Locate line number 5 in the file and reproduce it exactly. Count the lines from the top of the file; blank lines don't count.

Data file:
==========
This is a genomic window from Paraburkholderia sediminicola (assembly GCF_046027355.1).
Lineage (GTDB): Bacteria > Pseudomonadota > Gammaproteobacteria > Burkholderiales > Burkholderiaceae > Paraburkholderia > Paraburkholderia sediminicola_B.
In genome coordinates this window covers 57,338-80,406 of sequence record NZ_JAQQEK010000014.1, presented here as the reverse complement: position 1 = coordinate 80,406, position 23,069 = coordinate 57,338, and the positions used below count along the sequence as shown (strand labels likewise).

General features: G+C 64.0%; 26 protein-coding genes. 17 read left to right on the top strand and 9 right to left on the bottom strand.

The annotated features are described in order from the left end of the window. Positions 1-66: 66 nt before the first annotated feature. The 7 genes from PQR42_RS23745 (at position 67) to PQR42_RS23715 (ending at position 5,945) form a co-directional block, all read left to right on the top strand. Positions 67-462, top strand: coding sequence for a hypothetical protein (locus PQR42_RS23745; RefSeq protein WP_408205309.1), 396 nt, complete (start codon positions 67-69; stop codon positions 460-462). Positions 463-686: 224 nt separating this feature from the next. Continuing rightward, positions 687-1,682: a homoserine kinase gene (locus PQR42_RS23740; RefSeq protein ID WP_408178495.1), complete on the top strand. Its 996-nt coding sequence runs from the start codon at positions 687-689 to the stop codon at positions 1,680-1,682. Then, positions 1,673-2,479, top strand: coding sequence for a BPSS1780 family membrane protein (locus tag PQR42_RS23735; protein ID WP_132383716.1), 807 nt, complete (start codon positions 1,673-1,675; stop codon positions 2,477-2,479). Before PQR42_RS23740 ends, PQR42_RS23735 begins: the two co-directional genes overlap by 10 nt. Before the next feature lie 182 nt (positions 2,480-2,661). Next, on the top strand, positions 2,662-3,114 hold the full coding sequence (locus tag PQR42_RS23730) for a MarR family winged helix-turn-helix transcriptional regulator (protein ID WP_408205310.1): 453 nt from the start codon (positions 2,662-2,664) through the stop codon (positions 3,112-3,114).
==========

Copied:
The annotated features are described in order from the left end of the window. Positions 1-66: 66 nt before the first annotated feature. The 7 genes from PQR42_RS23745 (at position 67) to PQR42_RS23715 (ending at position 5,945) form a co-directional block, all read left to right on the top strand. Positions 67-462, top strand: coding sequence for a hypothetical protein (locus PQR42_RS23745; RefSeq protein WP_408205309.1), 396 nt, complete (start codon positions 67-69; stop codon positions 460-462). Positions 463-686: 224 nt separating this feature from the next. Continuing rightward, positions 687-1,682: a homoserine kinase gene (locus PQR42_RS23740; RefSeq protein ID WP_408178495.1), complete on the top strand. Its 996-nt coding sequence runs from the start codon at positions 687-689 to the stop codon at positions 1,680-1,682. Then, positions 1,673-2,479, top strand: coding sequence for a BPSS1780 family membrane protein (locus tag PQR42_RS23735; protein ID WP_132383716.1), 807 nt, complete (start codon positions 1,673-1,675; stop codon positions 2,477-2,479). Before PQR42_RS23740 ends, PQR42_RS23735 begins: the two co-directional genes overlap by 10 nt. Before the next feature lie 182 nt (positions 2,480-2,661). Next, on the top strand, positions 2,662-3,114 hold the full coding sequence (locus tag PQR42_RS23730) for a MarR family winged helix-turn-helix transcriptional regulator (protein ID WP_408205310.1): 453 nt from the start codon (positions 2,662-2,664) through the stop codon (positions 3,112-3,114).